Astronomers today announced that water vapor has been detected around Ceres. Ceres is the largest object in our solar system’s asteroid belt and has been classified as a dwarf planet, like Pluto.
The discovery is the first time water vapor has been detected around an object in the asteroid belt. The findings, published in the journal Nature, could provide significant data on how our solar system formed. The water vapor on Ceres was detected using the European Space Agency’s (ESA) Herschel space observatory.
“Herschel’s discovery of water vapour outgassing from Ceres gives us new information on how water is distributed in the Solar System,” said Göran Pilbratt, a Herschel project scientist at ESA. “Since Ceres constitutes about one fifth of the total mass of asteroid belt, this finding is important not only for the study of small Solar System bodies in general, but also for learning more about the origin of water on Earth.”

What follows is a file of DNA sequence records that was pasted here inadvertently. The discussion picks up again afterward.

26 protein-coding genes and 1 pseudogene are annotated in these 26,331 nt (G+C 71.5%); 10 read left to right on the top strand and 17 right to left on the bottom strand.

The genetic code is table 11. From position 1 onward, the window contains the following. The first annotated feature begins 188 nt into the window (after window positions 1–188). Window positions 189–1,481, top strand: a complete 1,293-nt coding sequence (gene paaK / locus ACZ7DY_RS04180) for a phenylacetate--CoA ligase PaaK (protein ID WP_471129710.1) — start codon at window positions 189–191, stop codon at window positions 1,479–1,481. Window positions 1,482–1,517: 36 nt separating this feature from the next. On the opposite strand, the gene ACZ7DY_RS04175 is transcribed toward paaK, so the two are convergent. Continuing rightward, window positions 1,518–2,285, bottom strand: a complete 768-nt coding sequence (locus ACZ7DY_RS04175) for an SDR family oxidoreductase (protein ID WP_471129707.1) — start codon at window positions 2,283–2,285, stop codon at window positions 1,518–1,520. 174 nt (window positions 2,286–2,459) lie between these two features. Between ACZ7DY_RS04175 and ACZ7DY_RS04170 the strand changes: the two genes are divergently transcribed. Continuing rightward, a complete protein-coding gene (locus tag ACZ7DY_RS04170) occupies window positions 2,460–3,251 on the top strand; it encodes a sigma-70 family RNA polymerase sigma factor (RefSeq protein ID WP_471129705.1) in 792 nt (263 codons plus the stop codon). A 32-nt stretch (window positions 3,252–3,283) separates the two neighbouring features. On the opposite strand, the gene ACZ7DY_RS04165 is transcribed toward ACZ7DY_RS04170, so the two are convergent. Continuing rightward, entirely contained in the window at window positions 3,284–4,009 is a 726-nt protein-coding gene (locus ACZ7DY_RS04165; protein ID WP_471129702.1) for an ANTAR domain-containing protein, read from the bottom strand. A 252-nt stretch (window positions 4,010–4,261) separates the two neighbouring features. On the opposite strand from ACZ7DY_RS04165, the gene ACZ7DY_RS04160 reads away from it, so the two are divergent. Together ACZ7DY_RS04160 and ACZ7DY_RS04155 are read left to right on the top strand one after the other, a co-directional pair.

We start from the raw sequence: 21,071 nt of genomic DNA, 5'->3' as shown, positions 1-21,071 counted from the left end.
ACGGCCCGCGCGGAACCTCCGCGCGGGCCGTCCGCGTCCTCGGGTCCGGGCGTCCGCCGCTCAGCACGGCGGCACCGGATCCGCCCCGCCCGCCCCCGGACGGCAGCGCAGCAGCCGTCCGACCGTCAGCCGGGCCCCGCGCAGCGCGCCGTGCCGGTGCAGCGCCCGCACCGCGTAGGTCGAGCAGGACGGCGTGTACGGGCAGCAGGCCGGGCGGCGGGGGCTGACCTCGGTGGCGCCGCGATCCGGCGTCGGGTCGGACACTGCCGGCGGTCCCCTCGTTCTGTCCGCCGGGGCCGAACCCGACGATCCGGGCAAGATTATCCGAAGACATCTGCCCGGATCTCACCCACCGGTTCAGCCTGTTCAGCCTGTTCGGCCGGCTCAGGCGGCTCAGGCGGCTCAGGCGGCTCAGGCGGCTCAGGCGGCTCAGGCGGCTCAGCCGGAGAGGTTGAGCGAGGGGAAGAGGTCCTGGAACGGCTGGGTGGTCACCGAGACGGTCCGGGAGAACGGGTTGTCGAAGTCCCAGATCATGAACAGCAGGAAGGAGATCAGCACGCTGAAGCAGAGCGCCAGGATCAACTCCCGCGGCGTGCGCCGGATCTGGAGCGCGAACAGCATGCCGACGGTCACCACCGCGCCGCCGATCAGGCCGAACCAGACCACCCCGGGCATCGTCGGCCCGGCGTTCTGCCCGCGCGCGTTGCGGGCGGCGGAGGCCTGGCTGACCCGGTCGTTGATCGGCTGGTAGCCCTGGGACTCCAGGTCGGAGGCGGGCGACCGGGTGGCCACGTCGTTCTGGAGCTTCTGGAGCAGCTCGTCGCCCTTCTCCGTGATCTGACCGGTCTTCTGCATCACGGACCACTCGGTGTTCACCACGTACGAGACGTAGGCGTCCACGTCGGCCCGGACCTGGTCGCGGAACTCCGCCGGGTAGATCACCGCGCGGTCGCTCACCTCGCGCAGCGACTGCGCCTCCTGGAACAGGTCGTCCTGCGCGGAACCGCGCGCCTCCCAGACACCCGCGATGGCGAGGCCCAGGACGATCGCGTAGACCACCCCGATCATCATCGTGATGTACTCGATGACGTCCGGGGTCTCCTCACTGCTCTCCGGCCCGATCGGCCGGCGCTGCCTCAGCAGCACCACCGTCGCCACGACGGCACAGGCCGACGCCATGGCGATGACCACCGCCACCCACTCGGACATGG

Astronomers currently believe that Ceres has some ice on its surface, and these new observations show that nearly all of the water vapor detected on Ceres is coming from two locations on its surface. These regions are slightly darker than average for Ceres’ surface, indicating that they may absorb more sunlight, leading to water vapor through a process called sublimation. Another hypothesis holds that cryovolcanoes on Ceres’ surface may be spewing water vapor.
“We estimate that approximately 6 kg of water vapour is being produced per second, requiring only a tiny fraction of Ceres to be covered by water ice, which links nicely to the two localised surface features we have observed,” said Laurence O’Rourke, co-author of the paper and a principal investigator for the Herschel program.
Image via ESA/ATG medialab